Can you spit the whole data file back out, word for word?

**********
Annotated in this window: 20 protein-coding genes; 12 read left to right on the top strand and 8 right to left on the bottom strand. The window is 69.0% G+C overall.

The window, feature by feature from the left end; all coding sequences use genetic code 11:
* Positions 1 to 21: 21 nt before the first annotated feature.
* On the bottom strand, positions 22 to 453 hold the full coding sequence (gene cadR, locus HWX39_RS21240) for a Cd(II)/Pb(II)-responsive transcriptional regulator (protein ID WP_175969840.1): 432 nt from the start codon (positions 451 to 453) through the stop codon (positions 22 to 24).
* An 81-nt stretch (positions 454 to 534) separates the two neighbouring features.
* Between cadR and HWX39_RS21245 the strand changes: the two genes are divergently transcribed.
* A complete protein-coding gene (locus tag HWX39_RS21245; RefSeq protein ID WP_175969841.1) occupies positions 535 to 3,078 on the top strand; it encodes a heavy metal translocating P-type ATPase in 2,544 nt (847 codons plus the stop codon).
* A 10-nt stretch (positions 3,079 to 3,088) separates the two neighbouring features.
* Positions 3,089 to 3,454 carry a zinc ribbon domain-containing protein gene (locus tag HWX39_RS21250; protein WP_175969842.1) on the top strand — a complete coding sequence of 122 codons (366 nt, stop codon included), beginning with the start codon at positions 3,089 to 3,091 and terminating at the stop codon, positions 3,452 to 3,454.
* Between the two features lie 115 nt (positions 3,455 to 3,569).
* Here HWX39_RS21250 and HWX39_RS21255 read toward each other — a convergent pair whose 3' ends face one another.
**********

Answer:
Annotated in this window: 20 protein-coding genes; 12 read left to right on the top strand and 8 right to left on the bottom strand. The window is 69.0% G+C overall.

The window, feature by feature from the left end; all coding sequences use genetic code 11:
* Positions 1 to 21: 21 nt before the first annotated feature.
* On the bottom strand, positions 22 to 453 hold the full coding sequence (gene cadR, locus HWX39_RS21240) for a Cd(II)/Pb(II)-responsive transcriptional regulator (protein ID WP_175969840.1): 432 nt from the start codon (positions 451 to 453) through the stop codon (positions 22 to 24).
* An 81-nt stretch (positions 454 to 534) separates the two neighbouring features.
* Between cadR and HWX39_RS21245 the strand changes: the two genes are divergently transcribed.
* A complete protein-coding gene (locus tag HWX39_RS21245; RefSeq protein ID WP_175969841.1) occupies positions 535 to 3,078 on the top strand; it encodes a heavy metal translocating P-type ATPase in 2,544 nt (847 codons plus the stop codon).
* A 10-nt stretch (positions 3,079 to 3,088) separates the two neighbouring features.
* Positions 3,089 to 3,454 carry a zinc ribbon domain-containing protein gene (locus tag HWX39_RS21250; protein WP_175969842.1) on the top strand — a complete coding sequence of 122 codons (366 nt, stop codon included), beginning with the start codon at positions 3,089 to 3,091 and terminating at the stop codon, positions 3,452 to 3,454.
* Between the two features lie 115 nt (positions 3,455 to 3,569).
* Here HWX39_RS21250 and HWX39_RS21255 read toward each other — a convergent pair whose 3' ends face one another.